Robert Longfellow, the auspiciously named playwright at the center of Collaborator, was at one point good enough to be sincerely called "the voice of his generation." What a convenient shortcut for a film about a writer! The moniker says everything — he's basically Arthur Miller, see? — without his needing to say anything. It doesn't matter what the man wrote, only that people thought it was grand.
Collaborator wants to be grand, too. It's about a grand writer; it floats grand themes; ergo it must also be grand. But writer-director-star Martin Donovan can't connect the dots; the film is a ponderous bore.
Robert (Donovan) is foundering at the film's outset, beset by lousy reviews, So he retreats from the cold glare of the New York spotlight to his mother's home in Los Angeles, reconnecting with the former lover (Olivia Williams) he abandoned eight years ago.
Then in another form of reconnection, Robert's foul-mouthed neighbor and former childhood pal Gus (David Morse) — who's had a few screws loosened over the decades — bursts into the house and takes him hostage, for no real reason.
The bulk of the film finds Gus and Robert shooting the breeze in his house, playing theater games at gunpoint while the outside world becomes entranced by the predicament of the captive mind: "Playwright taken hostage!" the news breathlessly reports. It's an opposites-thrust-together gambit of the most pedestrian variety: the haughty intellectual who seeks to capture the American spirit and the cocaine-snorting ignoramus who can't recognize a statue of the Virgin Mary, secluded together artificially so as to debate the film's theme.
Donovan is aiming for big ideas: the mindset of modern American creatives, the divergent paths lives can take, art's effectiveness (or lack thereof) when it comes to healing the world. But he's more interested in the ideas themselves than in the characters taxed with delivering them, which is always problematic, but which might be forgivable if he demonstrated some semblance of commitment to story and urgency.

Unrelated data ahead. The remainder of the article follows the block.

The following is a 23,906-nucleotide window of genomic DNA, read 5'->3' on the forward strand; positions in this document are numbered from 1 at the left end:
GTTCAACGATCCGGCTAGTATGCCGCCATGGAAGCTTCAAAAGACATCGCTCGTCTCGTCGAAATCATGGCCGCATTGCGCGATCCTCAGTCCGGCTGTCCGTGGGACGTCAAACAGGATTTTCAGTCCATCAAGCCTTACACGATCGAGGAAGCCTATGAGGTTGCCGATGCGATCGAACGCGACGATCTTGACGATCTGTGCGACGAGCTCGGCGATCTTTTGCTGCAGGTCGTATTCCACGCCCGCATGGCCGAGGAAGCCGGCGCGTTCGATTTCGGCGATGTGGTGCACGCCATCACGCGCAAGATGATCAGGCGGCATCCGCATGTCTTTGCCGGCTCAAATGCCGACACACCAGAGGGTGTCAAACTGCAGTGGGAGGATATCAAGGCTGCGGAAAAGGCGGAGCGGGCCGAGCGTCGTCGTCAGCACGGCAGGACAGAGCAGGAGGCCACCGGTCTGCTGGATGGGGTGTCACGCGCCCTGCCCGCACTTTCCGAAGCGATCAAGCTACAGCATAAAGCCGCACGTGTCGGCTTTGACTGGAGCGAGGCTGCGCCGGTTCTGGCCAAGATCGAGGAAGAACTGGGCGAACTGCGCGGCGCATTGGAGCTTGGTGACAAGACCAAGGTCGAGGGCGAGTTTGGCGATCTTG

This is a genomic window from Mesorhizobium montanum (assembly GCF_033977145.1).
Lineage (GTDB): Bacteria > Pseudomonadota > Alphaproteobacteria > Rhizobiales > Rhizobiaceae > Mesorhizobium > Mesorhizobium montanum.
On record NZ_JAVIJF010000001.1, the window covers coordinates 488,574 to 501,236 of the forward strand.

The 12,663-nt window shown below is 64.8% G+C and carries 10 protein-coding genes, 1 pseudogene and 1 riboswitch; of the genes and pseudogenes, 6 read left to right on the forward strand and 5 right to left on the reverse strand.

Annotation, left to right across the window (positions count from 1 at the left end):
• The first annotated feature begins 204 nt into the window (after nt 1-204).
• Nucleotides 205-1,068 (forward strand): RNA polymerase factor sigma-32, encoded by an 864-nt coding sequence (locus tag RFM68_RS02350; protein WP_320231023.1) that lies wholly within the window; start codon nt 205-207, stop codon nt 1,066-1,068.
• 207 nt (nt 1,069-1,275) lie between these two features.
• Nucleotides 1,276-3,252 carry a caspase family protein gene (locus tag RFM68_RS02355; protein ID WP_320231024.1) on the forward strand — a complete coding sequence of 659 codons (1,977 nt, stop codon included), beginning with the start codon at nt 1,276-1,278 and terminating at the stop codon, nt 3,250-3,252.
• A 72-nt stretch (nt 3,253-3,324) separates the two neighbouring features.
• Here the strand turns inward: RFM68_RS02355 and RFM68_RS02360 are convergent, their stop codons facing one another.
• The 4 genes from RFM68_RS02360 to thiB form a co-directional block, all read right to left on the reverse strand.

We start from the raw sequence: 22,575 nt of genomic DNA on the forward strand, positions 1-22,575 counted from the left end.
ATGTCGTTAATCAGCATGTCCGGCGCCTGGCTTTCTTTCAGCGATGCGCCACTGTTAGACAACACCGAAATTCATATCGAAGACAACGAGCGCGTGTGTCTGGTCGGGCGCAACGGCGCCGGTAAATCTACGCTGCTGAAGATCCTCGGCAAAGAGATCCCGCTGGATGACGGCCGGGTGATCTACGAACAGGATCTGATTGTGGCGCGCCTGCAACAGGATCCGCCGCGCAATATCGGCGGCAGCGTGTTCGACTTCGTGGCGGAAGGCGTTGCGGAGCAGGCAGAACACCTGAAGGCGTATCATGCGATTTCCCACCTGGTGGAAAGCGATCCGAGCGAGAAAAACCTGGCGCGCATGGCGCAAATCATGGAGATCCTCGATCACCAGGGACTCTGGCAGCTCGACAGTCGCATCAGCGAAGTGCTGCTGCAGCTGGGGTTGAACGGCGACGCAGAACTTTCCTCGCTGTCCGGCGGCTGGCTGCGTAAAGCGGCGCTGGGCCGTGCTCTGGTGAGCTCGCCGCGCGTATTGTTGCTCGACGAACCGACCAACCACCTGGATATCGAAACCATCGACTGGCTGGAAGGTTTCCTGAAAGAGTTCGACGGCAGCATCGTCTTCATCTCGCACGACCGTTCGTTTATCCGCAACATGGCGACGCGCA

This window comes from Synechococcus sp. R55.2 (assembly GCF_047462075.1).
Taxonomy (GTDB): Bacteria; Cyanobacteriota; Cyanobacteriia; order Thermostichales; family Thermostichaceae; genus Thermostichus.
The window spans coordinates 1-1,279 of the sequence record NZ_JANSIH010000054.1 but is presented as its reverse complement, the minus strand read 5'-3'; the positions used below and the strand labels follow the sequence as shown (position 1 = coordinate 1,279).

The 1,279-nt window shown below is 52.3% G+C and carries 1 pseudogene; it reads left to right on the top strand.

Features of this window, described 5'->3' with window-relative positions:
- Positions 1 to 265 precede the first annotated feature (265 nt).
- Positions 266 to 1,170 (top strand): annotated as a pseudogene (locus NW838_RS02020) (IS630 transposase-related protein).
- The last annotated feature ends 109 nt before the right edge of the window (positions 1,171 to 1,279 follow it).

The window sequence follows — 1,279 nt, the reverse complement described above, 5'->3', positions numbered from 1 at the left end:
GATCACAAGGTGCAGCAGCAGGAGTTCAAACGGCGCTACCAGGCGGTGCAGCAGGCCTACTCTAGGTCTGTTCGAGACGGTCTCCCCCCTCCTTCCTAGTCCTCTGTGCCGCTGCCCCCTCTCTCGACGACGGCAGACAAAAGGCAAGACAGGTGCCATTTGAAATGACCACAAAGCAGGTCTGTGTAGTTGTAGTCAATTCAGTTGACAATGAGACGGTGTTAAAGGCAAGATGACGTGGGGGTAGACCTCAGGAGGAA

There's more than a little echo of the Coen Brothers' Barton Fink in Donovan's tale of the struggling writer who can't fathom how to best connect with the common man, even when there's one brandishing a weapon in his face. But unlike Collaborator, that film had a self-deprecating spirit; it posited that writers may not be the most important people in the world. Without that slyness, what's left here (sleepy staging, bored-looking performances) seems too muddy to be taken seriously; it's as thin as the improv exercises the two men play to pass the time.
Gus is a raging loon without a clear motive who serves only to show Robert the error of his ways — a Manic Pixie Dream Psychopath, if you will. What's the meaning of a goofy segment where he giddily chats with his favorite actress over the phone? That even homicidal maniacs can be starstruck? That celebrities must suffer for their art by occasionally enduring interactions with crazy people? There's an underlying narcissism that's lemon-sour.
What the film does reveal in its closing minutes is intriguing: a look at how one event can completely alter the trajectory of a life. But there's still some essential connective tissue missing, and even after Robert comes to "understand" Gus as well as he can hope to, the film's default emotion remains pity, not empathy.
"I'm sick of all the movies nowadays. There's no real people in them," Gus proclaims. Collaborator could've used some help being real itself.